- Total System Average Rate (SAR) increases are rising for California's three investor-owned utilities, as revenue requirements grow to meet statutory mandates and operational needs, according to a report released Wednesday by the California Public Utilities Commission.
- Because lower electricity usage is no longer offsetting rate impacts in some areas, regulators warn some customers could see "a growing trend of bills exceeding national averages."
- The issue is exacerbated by California's wildfire crisis. Utility mitigation plans could result in monthly bill increases of up to 7% for some customers — and possibly higher, depending on how liability costs are allocated.
Historically, California's electric utilities have charged rates higher than the national average, while modest customer usage served to keep bills low. But that dynamic is changing, according to a report titled "Actions to Limit Utility Cost and Rate Increases."
"Rising rates and bills stem from declining utility sales, while revenue requirements continue growing to meet statutory mandates and operational needs," the report finds. "This means that fixed costs are paid for by fewer customers."
Utility wildfire mitigation plans will add to bills, but that may not be the final economic impact. If wildfire liabilities are passed on to ratepayers in large portion, "rates and bills could dramatically increase beyond the costs of existing programs and wildfire mitigation plans," the report concluded.
Total electric SARs for the three large IOUs increased annually from 2012 to 2019, according to the analysis. For Pacific Gas & Electric and Southern California Edison, the increase was 2% on average. For San Diego Gas & Electric, the increase was 6%.
A utility's SAR consists of its total authorized revenue requirement divided by total kWh sales.
"These average annual SAR increases, especially in the case of SDG&E, underscore the need for transparency between operating and infrastructure investment costs, and the costs of policies and programs that keep California's grid green, safe, and reliable," the report concluded.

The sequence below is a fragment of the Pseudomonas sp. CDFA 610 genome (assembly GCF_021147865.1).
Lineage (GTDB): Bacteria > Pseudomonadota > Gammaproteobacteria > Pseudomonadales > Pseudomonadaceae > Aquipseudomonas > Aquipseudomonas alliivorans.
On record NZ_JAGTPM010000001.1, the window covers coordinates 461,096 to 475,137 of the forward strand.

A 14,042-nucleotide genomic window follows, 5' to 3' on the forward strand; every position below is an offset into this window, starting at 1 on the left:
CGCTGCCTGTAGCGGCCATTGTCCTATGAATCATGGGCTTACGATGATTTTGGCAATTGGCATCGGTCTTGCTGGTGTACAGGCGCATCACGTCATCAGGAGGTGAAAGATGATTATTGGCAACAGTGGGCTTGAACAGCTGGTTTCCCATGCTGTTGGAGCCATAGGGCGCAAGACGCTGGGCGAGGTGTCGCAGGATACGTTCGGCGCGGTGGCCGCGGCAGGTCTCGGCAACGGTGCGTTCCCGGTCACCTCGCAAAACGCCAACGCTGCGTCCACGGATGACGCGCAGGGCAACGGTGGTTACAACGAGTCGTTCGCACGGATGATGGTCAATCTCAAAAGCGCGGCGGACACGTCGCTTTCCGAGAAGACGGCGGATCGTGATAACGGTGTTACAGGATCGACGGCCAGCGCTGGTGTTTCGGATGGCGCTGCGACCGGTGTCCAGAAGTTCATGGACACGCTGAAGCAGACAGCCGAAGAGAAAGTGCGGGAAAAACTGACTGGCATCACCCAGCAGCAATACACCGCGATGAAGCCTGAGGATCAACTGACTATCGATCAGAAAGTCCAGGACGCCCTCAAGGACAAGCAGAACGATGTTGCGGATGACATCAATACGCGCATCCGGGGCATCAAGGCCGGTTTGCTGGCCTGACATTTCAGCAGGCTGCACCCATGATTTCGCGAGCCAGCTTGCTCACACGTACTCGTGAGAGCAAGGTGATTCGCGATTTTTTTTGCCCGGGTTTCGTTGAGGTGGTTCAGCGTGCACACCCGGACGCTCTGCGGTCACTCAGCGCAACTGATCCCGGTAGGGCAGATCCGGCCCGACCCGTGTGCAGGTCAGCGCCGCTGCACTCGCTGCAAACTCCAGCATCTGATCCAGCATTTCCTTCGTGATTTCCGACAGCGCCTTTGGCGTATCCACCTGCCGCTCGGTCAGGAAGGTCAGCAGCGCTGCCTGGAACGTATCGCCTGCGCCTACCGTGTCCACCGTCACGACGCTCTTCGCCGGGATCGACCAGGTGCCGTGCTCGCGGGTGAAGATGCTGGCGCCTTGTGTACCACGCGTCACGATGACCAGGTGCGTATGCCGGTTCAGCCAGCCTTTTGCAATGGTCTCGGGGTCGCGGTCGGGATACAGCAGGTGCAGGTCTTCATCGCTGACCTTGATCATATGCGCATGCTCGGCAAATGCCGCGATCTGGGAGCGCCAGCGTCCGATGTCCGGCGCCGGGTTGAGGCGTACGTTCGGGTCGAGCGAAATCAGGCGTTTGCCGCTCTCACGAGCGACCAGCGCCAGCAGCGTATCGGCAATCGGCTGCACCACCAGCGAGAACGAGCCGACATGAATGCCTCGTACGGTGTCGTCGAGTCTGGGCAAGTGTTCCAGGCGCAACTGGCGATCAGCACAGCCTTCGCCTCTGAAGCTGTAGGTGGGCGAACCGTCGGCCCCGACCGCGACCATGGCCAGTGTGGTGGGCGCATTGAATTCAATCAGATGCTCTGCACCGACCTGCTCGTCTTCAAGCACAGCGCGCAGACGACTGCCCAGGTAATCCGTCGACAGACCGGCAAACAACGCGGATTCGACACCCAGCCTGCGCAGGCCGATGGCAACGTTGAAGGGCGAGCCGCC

SDG&E's smaller customer base reduces the utility's economy of scale for large investments, the report said, explaining the utility's steeper rate increases. In addition, the utility has an "increasing share of customers investing in roof-top solar," both of which are driving SDG&E's SAR at a faster rate.
The analysis was included in a trio of reports the CPUC released on Wednesday, focused on cost trends at the IOUs.
A second report concluded the IOUs' total annual renewable portfolio procurement expenditures increased from $5.3 billion in 2017 to $5.6 billion in 2018, while renewables increased from 36% to 40% of total generation procurement at the same time.
And a third report on utility costs found that compared to 2017, regulators last year authorized annual revenue requirement increases for SCE and SDG&E of 1.2% and 2.4%, respectively, while PG&E requirements decreased by 9.5%.
The decrease for PG&E relates to a 16% decline in the utility generation revenue requirement since 2016. According to the report, it "reflects the reduction in PG&E's overall procurement due to lower bundled load over the period 2016–2019."
Wildfire impacts have thrown the state's utility finances into disarray, leading to PG&E's bankruptcy and higher rates for customers. Along with recovering the costs of wildfire mitigation, IOUs have also asked regulators to adjust their returns to account for higher risk.
In April, SCE asked federal regulators to significantly raise its return on equity due to "dramatic, material changes" to its regulatory and financial conditions. PG&E has also asked California regulators to raise its ROE from 10.25% to 16%, adjustments the utility says are necessary to attract capital for safety and reliability investments.